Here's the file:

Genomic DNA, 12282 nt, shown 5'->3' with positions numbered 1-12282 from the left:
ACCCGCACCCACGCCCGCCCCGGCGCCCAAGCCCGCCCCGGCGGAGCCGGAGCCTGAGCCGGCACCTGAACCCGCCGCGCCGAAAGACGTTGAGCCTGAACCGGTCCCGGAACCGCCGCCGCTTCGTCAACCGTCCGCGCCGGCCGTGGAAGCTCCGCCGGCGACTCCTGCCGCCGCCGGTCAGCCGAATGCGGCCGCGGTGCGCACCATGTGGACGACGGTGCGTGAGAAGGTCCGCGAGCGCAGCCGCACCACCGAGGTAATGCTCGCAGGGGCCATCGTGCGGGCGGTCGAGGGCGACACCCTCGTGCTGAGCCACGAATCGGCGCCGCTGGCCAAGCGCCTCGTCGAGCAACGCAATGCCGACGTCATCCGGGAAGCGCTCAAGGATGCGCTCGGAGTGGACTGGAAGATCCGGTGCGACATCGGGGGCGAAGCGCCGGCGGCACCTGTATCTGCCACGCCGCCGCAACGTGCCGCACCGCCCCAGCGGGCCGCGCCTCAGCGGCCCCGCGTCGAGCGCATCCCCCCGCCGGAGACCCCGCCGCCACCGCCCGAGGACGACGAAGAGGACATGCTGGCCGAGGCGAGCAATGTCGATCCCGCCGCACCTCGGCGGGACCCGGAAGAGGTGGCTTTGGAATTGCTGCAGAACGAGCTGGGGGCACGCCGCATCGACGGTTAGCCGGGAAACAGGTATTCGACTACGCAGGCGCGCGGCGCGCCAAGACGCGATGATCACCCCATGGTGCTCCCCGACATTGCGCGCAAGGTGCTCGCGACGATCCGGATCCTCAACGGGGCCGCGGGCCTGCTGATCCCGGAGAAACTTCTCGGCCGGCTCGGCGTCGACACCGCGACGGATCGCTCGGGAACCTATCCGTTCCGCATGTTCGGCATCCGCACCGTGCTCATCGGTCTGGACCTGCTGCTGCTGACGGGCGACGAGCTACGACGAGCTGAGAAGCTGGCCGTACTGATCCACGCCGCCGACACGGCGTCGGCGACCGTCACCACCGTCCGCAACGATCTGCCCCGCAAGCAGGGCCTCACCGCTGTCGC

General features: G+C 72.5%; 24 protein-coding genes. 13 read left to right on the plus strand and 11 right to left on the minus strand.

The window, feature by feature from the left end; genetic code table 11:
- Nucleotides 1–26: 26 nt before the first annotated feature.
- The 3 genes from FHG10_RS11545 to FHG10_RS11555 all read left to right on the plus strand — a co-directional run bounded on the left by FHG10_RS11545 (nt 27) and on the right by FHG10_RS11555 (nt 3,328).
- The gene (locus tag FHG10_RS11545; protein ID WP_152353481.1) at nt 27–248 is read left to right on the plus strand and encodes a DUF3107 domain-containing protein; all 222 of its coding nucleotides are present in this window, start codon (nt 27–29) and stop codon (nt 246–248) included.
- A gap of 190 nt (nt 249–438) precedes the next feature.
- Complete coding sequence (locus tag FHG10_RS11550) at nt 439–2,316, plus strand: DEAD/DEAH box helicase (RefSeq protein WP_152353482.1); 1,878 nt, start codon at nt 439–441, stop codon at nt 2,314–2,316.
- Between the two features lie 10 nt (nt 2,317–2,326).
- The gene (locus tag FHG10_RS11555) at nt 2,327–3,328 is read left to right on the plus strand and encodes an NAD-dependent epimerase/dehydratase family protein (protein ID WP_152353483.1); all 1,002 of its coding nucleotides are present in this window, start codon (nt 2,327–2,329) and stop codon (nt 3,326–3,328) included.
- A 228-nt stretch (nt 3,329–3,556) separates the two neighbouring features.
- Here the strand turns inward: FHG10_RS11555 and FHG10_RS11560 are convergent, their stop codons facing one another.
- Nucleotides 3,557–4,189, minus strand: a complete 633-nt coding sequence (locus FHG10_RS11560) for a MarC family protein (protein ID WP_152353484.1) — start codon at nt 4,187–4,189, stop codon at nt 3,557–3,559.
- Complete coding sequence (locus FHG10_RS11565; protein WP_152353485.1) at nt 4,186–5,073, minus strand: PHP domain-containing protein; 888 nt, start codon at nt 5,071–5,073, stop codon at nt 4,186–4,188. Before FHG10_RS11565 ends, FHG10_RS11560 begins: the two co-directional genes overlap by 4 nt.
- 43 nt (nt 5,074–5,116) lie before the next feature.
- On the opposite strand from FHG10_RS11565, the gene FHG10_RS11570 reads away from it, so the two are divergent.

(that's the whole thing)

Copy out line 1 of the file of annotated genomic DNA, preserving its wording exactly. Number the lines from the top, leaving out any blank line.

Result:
Genomic DNA, 12282 nt, shown 5'->3' with positions numbered 1-12282 from the left: